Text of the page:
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TOYS AND CHILDHOOD DREAMS
2001 /APRIL
The second half of the 19th century was a time of innovation and change for Turkey, and photography, itself one of the new wonders of the time, reflects many aspects of this phenomenon. Mothers grabbed their children by the hand and rushed them off to the fashionable photographic studios, which were equipped with a range of scenery and stage props to suit clientele of all ages and inclination. Among these were new-fangled toys to capture the imagination of the children of this new age.
Tricycles, dolls, rocking horses, and hoops were just a few of the toys to be found at celebrated studios like Abdullah Fréres, Phébus, and Sébah and Joaillier in Istanbul. Phébus, famous for its child portraits, possessed a horse that became legendary. Nearly a metre high, this beautiful toy horse was brought back from Paris by studio owner Bogos Tarkulyan in the 1890s.
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TOYS AND CHILDHOOD DREAMS
2001 /APRIL
In the studio of the Abdullah Brothers, Photographers by Appointment to His Majesty the Sultan, started off with a tricycle, and soon had an enviable collection of toys.Among the studio equipment used in creating imaginative scenes indoors which appealed to adults and children alike were beautifully decorated boats. Seated in these the subject could give the illusion of having been photographed gliding down the Bosphorus.

The toys which appeared first as studio props soon became available in the fashionable shops of Beyo?lu, above all in the famous Cocuk Bonmar?esi and Japon Ma?azasy. These two establishments sold toys galore for the children of Istanbul's wealthier families, and in time the new fashion for toys spread to the provinces.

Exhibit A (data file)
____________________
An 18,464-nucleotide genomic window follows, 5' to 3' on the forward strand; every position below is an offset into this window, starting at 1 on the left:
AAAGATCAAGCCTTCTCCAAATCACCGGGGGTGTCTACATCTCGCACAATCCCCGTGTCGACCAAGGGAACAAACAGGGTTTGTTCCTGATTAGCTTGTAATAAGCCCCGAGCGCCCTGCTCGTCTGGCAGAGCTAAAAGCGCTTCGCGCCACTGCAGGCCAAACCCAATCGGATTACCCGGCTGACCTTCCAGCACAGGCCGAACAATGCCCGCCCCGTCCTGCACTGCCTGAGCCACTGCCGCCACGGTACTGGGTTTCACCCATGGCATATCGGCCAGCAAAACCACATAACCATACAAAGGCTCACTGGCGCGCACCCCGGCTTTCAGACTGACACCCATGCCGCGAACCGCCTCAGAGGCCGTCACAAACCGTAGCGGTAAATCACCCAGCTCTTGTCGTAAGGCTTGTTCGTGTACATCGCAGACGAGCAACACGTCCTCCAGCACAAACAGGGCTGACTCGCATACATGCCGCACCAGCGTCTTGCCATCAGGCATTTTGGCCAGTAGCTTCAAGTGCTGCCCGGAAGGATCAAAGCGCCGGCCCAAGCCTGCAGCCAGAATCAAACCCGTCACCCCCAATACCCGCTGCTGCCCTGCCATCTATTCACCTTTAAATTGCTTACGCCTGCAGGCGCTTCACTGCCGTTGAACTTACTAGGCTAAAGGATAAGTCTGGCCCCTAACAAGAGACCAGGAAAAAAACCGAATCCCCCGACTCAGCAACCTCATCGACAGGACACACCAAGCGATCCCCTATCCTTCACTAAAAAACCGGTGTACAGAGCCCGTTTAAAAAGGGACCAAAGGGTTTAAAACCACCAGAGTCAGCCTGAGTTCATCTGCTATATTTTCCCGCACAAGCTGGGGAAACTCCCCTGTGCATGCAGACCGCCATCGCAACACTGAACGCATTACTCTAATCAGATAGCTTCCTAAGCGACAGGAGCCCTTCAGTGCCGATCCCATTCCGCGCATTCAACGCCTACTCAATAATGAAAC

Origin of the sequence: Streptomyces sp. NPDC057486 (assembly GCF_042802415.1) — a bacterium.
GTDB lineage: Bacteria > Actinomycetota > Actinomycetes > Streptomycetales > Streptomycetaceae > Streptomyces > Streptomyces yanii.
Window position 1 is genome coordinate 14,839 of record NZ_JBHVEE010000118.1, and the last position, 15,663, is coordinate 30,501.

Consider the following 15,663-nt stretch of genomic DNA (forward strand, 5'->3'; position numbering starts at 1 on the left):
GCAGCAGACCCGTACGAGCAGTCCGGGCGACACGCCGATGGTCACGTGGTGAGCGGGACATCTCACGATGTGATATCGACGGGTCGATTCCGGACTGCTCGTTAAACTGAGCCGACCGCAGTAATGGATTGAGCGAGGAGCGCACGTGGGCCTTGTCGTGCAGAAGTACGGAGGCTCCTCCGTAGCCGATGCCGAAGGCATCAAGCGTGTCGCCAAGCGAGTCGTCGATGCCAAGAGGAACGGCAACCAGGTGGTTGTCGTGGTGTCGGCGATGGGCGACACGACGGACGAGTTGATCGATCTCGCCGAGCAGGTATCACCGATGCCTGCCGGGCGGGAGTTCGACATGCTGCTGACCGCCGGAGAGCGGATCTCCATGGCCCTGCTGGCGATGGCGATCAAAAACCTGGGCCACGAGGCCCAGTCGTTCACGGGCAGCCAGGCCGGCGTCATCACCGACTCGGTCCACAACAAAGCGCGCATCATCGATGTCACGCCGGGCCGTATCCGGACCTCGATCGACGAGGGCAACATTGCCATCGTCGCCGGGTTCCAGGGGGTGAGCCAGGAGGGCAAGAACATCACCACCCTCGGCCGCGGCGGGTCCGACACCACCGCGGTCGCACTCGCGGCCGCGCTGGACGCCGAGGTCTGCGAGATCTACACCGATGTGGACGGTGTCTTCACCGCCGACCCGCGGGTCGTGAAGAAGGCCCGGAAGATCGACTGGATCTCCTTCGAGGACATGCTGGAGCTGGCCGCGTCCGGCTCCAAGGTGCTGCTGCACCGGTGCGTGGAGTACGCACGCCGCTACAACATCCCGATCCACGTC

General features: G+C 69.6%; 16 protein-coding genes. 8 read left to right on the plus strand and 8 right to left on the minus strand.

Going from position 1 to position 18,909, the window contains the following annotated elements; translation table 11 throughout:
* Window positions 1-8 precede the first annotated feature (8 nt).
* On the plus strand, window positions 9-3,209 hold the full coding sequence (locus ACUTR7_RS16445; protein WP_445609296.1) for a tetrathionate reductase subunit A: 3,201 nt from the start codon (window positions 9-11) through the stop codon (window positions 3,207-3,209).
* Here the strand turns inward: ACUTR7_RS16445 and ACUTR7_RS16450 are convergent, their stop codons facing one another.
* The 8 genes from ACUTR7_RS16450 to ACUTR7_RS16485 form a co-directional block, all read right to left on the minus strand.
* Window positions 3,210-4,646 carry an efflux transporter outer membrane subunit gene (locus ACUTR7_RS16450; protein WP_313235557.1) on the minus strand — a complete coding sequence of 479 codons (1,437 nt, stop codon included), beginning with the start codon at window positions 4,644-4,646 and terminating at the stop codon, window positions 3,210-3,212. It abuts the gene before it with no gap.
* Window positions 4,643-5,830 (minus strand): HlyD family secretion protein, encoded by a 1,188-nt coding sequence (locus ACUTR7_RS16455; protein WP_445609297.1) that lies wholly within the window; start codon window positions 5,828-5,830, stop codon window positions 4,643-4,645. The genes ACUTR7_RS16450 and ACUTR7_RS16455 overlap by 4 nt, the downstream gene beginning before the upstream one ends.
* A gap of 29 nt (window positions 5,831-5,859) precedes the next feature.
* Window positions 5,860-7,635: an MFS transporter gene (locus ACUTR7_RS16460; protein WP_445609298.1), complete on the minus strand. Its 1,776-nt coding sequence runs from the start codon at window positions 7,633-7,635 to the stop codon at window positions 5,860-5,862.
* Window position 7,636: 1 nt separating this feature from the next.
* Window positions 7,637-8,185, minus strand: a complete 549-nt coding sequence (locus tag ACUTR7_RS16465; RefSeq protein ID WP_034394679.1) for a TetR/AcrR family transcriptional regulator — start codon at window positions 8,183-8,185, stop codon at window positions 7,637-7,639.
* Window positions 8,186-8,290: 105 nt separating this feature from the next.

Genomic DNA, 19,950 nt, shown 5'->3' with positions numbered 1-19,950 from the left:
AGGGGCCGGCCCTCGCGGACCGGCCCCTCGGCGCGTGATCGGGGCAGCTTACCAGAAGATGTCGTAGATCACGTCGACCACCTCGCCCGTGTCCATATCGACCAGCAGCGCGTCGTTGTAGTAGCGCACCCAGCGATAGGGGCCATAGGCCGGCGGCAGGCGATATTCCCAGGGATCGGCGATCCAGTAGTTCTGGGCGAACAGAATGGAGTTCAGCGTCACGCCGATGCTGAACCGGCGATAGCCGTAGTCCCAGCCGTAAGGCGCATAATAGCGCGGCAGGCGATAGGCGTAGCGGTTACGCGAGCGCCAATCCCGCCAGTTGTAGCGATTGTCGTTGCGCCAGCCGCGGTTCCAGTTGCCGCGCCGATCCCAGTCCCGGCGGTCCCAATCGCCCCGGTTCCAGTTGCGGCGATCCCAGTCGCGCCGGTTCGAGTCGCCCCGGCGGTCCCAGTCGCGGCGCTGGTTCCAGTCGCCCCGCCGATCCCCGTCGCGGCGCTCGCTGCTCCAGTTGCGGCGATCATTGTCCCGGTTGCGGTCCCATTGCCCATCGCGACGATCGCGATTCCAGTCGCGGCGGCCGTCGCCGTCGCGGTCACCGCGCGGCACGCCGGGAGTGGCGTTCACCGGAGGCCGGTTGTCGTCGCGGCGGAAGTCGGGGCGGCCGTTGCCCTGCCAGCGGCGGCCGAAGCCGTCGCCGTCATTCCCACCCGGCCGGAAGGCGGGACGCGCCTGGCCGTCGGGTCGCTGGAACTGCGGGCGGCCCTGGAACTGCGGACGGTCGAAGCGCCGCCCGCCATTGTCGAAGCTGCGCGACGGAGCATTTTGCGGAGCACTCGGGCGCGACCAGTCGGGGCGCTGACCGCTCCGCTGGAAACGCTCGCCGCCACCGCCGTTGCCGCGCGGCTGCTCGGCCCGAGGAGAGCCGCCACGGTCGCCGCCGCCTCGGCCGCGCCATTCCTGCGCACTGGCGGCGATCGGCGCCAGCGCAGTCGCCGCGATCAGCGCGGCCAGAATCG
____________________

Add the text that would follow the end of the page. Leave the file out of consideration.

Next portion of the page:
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TOYS AND CHILDHOOD DREAMS
2001 /APRIL
Although these shops also sold locally made traditional wooden toys of the kind made by the toymakers of Eyup for centuries, such as tops, whirling toys known as donme dolap, doll's cradles, jumping jacks, tambourines, drums, carts, and rattles, it was not these familiar types which we see in studio photographs of children in large cities like Istanbul, Izmir and Salonica. Instead only toys ordered with excitement and pride from well-known Paris shops had the right aura of glamour to be immortalised in photographs.

The bicycle was a favourite feature of late 19th century studio photography. This invention first attracted the attention of the Turkish public when an American cycled across Turkey on his velocipede. Gokhan Akcura, author of a book about the history of the bicycle in Turkey, tells us, ' On 31 August 1885, Tarik newspaper reported that an American by the name of Mr Thomas Stephens had arrived in Istanbul on his velocipede, and from Istanbul cycled to Izmit.
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TOYS AND CHILDHOOD DREAMS
2001 /APRIL

From there he had travelled in five days to Ankara, where a crowd of over one thousand people, including the governor and city officials had gathered to watch his arrival. At their request he had ridden up and down the road three times, covering a distance of 1200 yards in two minutes and fourteen seconds. Mr Stephens later took his leave of the governor and the officials, and set off for Yozgat.'

For children without a bicycle, a hoop was the next best thing, and both make their appearance in childrn'sn photographs, along with toy horses. For children the chance to sit on those marvellous rocking horses was proably more important than the photograph itself. The hobbyhorse, ancestor of the more sophisticated rocking horse, was evidently no less popular than bicycles and hoops. On into the 20th century, we find aeroplanes making their appearance as the most exciting new piece of studio decor.

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TOYS AND CHILDHOOD DREAMS
2001 /APRIL

The adventurous atmosphere they created is tangible in such photographs, whose scenery for these photographs was so meticulously painted that they provide useful documentary records. The subject appears to be flying over cities spread out below, depicted with convincing realism.

These delightful photographs taken in photographic studios fitted up like theatres, and with toys to enhance the illusion, carry us into the imaginative world of childhood. On bicycles, wooden horses, boats or planes, children could dream they were journeying to far-off lands. So adventure awaited the children who set off for the photographer, dressed in their best clothes and holding their mother and father by the hand.

 

Yusuf Caglar is a writer

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